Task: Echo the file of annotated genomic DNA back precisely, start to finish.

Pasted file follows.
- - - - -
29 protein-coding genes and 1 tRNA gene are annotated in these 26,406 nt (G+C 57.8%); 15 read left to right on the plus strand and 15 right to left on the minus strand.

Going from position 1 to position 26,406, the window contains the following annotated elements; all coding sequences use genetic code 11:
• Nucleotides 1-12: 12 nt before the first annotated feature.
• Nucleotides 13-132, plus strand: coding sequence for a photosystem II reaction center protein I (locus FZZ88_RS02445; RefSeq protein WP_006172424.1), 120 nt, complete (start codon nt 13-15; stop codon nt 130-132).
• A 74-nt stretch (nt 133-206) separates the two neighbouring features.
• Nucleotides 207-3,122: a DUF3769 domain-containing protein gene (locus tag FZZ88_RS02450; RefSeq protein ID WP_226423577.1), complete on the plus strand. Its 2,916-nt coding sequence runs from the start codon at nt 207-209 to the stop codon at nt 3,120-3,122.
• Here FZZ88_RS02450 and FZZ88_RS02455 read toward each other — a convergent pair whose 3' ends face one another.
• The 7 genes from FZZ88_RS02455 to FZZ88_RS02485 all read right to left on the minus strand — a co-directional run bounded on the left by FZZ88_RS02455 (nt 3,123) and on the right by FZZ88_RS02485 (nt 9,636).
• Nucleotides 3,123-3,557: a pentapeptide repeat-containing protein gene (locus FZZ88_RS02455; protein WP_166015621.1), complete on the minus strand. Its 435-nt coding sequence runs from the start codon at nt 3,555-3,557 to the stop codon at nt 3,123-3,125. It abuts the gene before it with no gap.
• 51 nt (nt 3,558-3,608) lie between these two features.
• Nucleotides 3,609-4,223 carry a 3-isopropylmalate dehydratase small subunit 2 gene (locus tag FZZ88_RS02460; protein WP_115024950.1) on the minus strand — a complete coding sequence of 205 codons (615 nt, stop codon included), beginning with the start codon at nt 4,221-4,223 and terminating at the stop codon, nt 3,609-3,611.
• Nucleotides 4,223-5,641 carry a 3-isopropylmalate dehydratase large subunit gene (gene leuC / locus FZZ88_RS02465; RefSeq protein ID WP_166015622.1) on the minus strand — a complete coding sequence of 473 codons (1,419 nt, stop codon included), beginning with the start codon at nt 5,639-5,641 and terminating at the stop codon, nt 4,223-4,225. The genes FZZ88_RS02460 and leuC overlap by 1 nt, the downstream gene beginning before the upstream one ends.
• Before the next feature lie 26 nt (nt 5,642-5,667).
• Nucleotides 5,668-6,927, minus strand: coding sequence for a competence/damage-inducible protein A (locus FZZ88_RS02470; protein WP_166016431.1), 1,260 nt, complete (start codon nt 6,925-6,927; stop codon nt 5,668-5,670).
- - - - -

29 protein-coding genes and 1 tRNA gene are annotated in these 26,406 nt (G+C 57.8%); 15 read left to right on the plus strand and 15 right to left on the minus strand.

Going from position 1 to position 26,406, the window contains the following annotated elements; all coding sequences use genetic code 11:
• Nucleotides 1-12: 12 nt before the first annotated feature.
• Nucleotides 13-132, plus strand: coding sequence for a photosystem II reaction center protein I (locus FZZ88_RS02445; RefSeq protein WP_006172424.1), 120 nt, complete (start codon nt 13-15; stop codon nt 130-132).
• A 74-nt stretch (nt 133-206) separates the two neighbouring features.
• Nucleotides 207-3,122: a DUF3769 domain-containing protein gene (locus tag FZZ88_RS02450; RefSeq protein ID WP_226423577.1), complete on the plus strand. Its 2,916-nt coding sequence runs from the start codon at nt 207-209 to the stop codon at nt 3,120-3,122.
• Here FZZ88_RS02450 and FZZ88_RS02455 read toward each other — a convergent pair whose 3' ends face one another.
• The 7 genes from FZZ88_RS02455 to FZZ88_RS02485 all read right to left on the minus strand — a co-directional run bounded on the left by FZZ88_RS02455 (nt 3,123) and on the right by FZZ88_RS02485 (nt 9,636).
• Nucleotides 3,123-3,557: a pentapeptide repeat-containing protein gene (locus FZZ88_RS02455; protein WP_166015621.1), complete on the minus strand. Its 435-nt coding sequence runs from the start codon at nt 3,555-3,557 to the stop codon at nt 3,123-3,125. It abuts the gene before it with no gap.
• 51 nt (nt 3,558-3,608) lie between these two features.
• Nucleotides 3,609-4,223 carry a 3-isopropylmalate dehydratase small subunit 2 gene (locus tag FZZ88_RS02460; protein WP_115024950.1) on the minus strand — a complete coding sequence of 205 codons (615 nt, stop codon included), beginning with the start codon at nt 4,221-4,223 and terminating at the stop codon, nt 3,609-3,611.
• Nucleotides 4,223-5,641 carry a 3-isopropylmalate dehydratase large subunit gene (gene leuC / locus FZZ88_RS02465; RefSeq protein ID WP_166015622.1) on the minus strand — a complete coding sequence of 473 codons (1,419 nt, stop codon included), beginning with the start codon at nt 5,639-5,641 and terminating at the stop codon, nt 4,223-4,225. The genes FZZ88_RS02460 and leuC overlap by 1 nt, the downstream gene beginning before the upstream one ends.
• Before the next feature lie 26 nt (nt 5,642-5,667).
• Nucleotides 5,668-6,927, minus strand: coding sequence for a competence/damage-inducible protein A (locus FZZ88_RS02470; protein WP_166016431.1), 1,260 nt, complete (start codon nt 6,925-6,927; stop codon nt 5,668-5,670).